It is common to hear that the source chosen to increase the electrical capacity must be competitive or, in other words, its generation cost must be cheaper than the costs of the other sources. This procedure represents a great simplification of a huge problem. Each economy sector has interference in a great number of other sectors. The electrical sector has interference, for example, in environment issues, payments balance and job generation. Besides this, each source and its related technology have technical characteristics that make different economic, social and environmental impacts.


4.    APPLICATION OF THE EVALUATION CRITERIA TO THE ALTERNATIVES OF ORGANIZATIONAL MODEL

The organizational model, where only State owned firms are allowed to operate, will be called “State owned model”. The other model, where the firm that belongs to the State (Eletronuclear) and private firms can operate, will be called “mixed model”. There is not a “private model” because, as far as the newspapers say, Angra I, Angra II and Angra III will not be privatized.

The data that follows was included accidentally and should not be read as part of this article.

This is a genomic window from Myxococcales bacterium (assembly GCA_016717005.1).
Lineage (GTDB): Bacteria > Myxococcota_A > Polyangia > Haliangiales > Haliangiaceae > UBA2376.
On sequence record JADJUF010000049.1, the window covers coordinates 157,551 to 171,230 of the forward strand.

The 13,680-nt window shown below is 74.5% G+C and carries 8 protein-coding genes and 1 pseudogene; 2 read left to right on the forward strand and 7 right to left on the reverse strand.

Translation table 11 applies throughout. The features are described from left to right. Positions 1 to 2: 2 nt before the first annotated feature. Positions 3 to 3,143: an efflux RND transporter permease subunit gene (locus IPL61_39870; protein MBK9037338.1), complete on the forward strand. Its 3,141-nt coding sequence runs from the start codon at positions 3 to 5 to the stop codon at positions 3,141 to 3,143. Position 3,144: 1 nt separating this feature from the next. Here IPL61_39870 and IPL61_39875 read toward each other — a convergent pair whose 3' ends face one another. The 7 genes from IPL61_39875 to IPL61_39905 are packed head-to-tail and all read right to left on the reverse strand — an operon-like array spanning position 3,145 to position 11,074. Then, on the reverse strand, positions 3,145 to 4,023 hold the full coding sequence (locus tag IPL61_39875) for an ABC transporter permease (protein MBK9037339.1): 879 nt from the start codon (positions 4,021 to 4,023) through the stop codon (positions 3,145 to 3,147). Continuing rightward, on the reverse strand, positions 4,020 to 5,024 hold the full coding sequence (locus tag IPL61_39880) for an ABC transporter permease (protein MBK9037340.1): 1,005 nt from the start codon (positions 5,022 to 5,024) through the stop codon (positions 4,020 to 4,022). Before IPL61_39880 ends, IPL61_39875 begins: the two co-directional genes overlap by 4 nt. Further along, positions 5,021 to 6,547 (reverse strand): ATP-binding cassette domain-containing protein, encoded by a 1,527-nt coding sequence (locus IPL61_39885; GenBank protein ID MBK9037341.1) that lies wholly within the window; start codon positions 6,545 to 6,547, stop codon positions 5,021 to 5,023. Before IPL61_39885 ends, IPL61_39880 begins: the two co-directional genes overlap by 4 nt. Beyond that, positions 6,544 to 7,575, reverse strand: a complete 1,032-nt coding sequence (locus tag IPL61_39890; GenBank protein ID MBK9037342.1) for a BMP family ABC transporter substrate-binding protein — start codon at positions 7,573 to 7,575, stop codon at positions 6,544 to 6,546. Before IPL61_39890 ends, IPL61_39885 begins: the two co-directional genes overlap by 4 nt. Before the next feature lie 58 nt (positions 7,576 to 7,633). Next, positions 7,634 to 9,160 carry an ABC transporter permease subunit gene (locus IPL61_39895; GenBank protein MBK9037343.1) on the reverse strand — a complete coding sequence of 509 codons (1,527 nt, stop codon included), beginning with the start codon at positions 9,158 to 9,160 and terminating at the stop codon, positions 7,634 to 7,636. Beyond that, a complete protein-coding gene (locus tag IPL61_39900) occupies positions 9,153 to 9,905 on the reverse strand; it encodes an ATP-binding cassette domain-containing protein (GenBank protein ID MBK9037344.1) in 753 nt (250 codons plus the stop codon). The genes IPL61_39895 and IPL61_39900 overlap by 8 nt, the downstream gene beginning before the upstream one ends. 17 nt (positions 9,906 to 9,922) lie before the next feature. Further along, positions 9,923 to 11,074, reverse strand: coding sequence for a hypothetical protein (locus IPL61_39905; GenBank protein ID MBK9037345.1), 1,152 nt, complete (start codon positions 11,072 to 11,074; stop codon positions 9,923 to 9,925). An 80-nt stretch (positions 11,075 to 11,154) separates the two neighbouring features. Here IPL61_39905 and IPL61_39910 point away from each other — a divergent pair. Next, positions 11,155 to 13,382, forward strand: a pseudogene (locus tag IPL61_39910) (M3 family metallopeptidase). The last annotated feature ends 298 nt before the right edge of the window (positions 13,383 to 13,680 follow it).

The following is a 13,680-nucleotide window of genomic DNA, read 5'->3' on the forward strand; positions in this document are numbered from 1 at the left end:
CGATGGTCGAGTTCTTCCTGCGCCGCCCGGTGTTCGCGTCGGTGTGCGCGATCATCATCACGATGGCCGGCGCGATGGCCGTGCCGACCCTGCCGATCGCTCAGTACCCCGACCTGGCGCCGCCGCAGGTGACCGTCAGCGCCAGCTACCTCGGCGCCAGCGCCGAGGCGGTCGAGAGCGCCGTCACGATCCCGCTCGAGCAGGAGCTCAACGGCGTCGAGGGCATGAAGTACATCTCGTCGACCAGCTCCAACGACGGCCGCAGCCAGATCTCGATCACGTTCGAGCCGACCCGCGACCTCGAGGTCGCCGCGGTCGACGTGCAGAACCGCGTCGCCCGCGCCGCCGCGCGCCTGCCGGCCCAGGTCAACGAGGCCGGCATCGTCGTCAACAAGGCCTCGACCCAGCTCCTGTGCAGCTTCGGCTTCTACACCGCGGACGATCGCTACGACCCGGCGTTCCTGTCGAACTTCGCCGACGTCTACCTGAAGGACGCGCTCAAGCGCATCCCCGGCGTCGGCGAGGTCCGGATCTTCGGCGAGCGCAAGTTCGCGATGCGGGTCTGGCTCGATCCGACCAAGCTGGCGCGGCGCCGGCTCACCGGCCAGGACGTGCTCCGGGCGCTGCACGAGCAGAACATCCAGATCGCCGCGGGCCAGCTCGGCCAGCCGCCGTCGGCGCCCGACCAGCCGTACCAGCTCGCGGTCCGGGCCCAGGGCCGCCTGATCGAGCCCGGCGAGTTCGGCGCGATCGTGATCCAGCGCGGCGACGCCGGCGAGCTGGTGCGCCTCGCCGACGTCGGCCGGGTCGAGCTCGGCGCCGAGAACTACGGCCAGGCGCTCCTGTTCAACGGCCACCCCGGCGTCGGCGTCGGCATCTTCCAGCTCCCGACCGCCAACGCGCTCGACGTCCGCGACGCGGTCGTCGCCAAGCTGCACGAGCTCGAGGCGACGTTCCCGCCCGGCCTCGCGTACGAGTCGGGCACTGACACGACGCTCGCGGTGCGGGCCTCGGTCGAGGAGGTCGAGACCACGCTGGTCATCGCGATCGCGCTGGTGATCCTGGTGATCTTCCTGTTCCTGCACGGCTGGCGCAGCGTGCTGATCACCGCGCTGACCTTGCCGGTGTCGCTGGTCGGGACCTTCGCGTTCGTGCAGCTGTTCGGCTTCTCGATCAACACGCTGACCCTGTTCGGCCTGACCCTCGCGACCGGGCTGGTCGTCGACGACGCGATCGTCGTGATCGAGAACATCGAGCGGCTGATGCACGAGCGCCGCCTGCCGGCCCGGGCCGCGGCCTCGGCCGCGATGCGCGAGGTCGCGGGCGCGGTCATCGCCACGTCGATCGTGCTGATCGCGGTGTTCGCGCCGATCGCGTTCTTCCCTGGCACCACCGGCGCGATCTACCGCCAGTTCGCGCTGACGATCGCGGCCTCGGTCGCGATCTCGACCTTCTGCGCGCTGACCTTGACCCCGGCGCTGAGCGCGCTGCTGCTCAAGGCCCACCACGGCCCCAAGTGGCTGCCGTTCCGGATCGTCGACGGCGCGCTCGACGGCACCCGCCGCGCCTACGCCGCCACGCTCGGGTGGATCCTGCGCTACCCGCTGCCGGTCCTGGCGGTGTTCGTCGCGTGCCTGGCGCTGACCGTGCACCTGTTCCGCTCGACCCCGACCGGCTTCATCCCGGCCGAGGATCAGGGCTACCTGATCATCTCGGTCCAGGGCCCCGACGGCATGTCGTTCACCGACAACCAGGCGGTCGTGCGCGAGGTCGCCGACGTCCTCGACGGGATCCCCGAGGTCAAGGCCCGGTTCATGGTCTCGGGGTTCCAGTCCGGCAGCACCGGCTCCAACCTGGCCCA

From this point, each one of the described evaluation criteria will be applied to the two organizational models in order to verify if there are significant differences between them. For instance, which of the two models better satisfies the first objective: “minimize the average cost of electricity generated”? The answer is that, with the present informations, it is impossible to ensure that one organizational model is better than the other. This evaluation criterion must be analyzed very carefully, because there are different values of cost related to different levels of safety of the nuclear plant. Thus, it is necessary to define a desired level of safety and, for this level, the costs using different organizational models must be compared.